My Early Life | Chapter 25 of 38

Author: Winston S. Churchill | Submitted by: Maria Garcia | 3321 Views | Add a Review

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IT was dark when we anchored in Table Bay; but innumerable lights twinkled from the shore, and a stir of launches soon beset our vessel. High functionaries and naval and military officers arrived, bearing their reports. The Headquarters Staff sat up all night to read them. I got hold of a bundle of newspapers and studied these with equal attention.10

The Boers had invaded Natal, had attacked our advanced forces at Dundee, and though defeated in the action of Talana Hill, had killed General Penn Symons and very nearly rounded up the three or four thousand troops he had commanded as they made their hurried and hazardous retreat to Ladysmith. At Ladysmith Sir George White at the head of twelve or thirteen thousand men, with forty or fifty guns and a brigade of cavalry, attempted to bar their further advance. The intention of the British Government, though this I did not know at the time, was that he should retire southwards across the Tugela, delaying the Boer advance until he could be joined by the large reinforcements now hastening across the oceans from England and India. Above all, he was not to let himself be cut off and surrounded. The British war plan contemplated the temporary sacrifice of Northern Natal, the projecting triangle of which was obviously not defensible, and the advance of the main army under Buller from the Cape Colony through the Orange Free State to Pretoria. All this was soon deranged.

I remember one night in after years that I said to Mr Balfour at dinner how badly Sir George White had been treated. A look of implacable sternness suddenly replaced his easy, smiling, affable manner. A different man looked out upon me. ‘We owe to him,’ he said, ‘the Ladysmith entanglement.’

On the very day of our arrival (October 31) grave events had taken place around Ladysmith. General White, who had gained a local success at Elandslaagte, attempted an ambitious offensive movement against the elusive, advancing, enveloping Boer commandos. A disaster had occurred. Nearly twelve hundred British infantry had been forced to surrender at Nicholson’s Nek, and the rest of the widely dispersed forces were thrown back upon Ladysmith. This they hastily converted into an entrenched camp of wide extent, and being speedily invested on all sides by the Boers, and their railway cut, settled down in a prolonged siege to await relief. The Boers, having encircled them on all sides, had left two-thirds of their forces to block them in, and were presumably about to press on with the rest across the Tugela River into Southern Natal. Meanwhile in the west other Boer forces had similarly encircled Mafeking and Kimberley, and sat down stolidly to the process of starving them out. Finally, the Dutch areas of the Cape Colony itself were quivering upon the verge of rebellion. Throughout the vast subcontinent every man’s hand was against his brother, and the British Government could, for the moment, be sure of nothing beyond the gunshot of the Navy.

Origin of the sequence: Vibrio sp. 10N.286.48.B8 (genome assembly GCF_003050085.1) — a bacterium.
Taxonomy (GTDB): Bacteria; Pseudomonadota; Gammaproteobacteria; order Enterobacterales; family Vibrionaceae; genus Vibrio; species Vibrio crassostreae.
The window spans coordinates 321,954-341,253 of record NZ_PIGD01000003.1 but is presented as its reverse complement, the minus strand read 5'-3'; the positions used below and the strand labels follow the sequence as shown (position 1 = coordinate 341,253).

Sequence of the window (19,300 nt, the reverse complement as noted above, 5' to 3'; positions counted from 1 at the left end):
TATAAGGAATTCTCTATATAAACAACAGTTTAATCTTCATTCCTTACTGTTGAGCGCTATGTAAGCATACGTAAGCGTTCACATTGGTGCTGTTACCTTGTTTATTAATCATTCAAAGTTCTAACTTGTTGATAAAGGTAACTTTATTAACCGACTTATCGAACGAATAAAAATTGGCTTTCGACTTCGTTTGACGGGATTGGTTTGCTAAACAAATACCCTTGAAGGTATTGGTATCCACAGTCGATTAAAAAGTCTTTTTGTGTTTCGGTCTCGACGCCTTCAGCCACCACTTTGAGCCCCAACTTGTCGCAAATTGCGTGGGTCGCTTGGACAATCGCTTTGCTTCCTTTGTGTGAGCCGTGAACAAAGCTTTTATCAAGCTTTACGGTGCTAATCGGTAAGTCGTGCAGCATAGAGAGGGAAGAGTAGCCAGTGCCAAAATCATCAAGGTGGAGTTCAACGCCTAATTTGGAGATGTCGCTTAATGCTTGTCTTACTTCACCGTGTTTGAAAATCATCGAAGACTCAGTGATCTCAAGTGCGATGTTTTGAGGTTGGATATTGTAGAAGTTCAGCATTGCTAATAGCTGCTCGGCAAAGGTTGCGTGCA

Although I knew neither our plan nor the enemy’s situation and all the news of the day’s disaster in Natal was still suppressed, it was clear as soon as we had landed that the first heavy fighting would come in Natal. Buller’s Army Corps would take a month or six weeks to assemble in Cape Town and Port Elizabeth. There would be time to watch the Natal operations and come back to the Cape Colony for the main advance. So I thought, and so, a few days later, to his subsequent sorrow, thought Sir Redvers Buller. All traffic through the Free State was of course interrupted, and to reach Natal involved a railway journey of 700 miles by De Aar Junction and Stormberg to Port Elizabeth, and thence by a small mailboat or tug to Durban – four days in all. The railroad from De Aar to Stormberg ran parallel to the hostile frontier. It was quite undefended and might be cut at any moment. However, the authorities thought there was a good chance of getting through, so in company with the correspondent of the Manchester Guardian, a charming young man, Mr J. B. Atkins, later the Editor of the Spectator, I started forthwith. Our train was in fact the last that got round, and when we reached Stormberg the station staff were already packing up.

We sailed from East London upon a steamer of about 150 tons, in the teeth of a horrible Antarctic gale. Indeed I thought the little ship would be overwhelmed amid the enormous waves or else be cast away upon the rocks which showed their black teeth endlessly a bare mile away upon our port beam. But all these misgivings were quickly dispelled by the most appalling paroxysms of seasickness which it has ever been my lot to survive. I really do not think I could have lifted a finger to save my life. There was a stuffy cabin, or caboose, below decks in the stern of the vessel, in which six or seven members of the crew lived, slept and ate their meals. In a bunk of this I lay in an extreme of physical misery while our tiny ship bounded and reeled, and kicked and pitched, and fell and turned almost over and righted itself again, or, for all I know, turned right round, hour after hour through an endless afternoon, a still longer evening and an eternal night. I remembered that Titus Oates lived in good health for many years after his prodigious floggings, and upon this reflection, combined with a firm trust that Providence would do whatever was best, were founded such hopes as I could still retain.